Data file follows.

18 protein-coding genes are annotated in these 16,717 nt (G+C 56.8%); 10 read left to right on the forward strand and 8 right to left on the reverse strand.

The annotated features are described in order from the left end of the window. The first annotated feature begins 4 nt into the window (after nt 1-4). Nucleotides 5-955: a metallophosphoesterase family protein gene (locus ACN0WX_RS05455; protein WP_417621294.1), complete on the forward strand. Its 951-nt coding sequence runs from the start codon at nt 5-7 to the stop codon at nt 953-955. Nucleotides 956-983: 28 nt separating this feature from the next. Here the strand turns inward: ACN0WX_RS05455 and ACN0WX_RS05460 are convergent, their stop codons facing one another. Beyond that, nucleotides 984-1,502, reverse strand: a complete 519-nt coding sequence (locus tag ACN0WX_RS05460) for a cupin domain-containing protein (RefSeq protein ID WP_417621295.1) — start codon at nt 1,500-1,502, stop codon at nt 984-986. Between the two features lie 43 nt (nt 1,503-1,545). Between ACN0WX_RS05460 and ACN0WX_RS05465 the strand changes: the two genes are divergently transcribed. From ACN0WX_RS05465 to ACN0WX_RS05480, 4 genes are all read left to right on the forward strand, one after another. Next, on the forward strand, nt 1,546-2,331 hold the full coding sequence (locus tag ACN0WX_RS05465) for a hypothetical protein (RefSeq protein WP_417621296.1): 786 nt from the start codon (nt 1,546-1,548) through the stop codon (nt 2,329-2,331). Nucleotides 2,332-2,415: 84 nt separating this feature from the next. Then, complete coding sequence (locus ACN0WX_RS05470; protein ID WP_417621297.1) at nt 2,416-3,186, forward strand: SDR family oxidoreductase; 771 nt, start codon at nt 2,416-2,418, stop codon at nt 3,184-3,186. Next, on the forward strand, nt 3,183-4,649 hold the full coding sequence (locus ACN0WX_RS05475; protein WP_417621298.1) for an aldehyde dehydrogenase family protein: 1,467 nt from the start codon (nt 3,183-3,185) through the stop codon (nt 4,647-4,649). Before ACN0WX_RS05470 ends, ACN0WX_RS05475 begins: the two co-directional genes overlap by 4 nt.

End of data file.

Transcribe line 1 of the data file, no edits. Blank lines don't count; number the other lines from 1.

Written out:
18 protein-coding genes are annotated in these 16,717 nt (G+C 56.8%); 10 read left to right on the forward strand and 8 right to left on the reverse strand.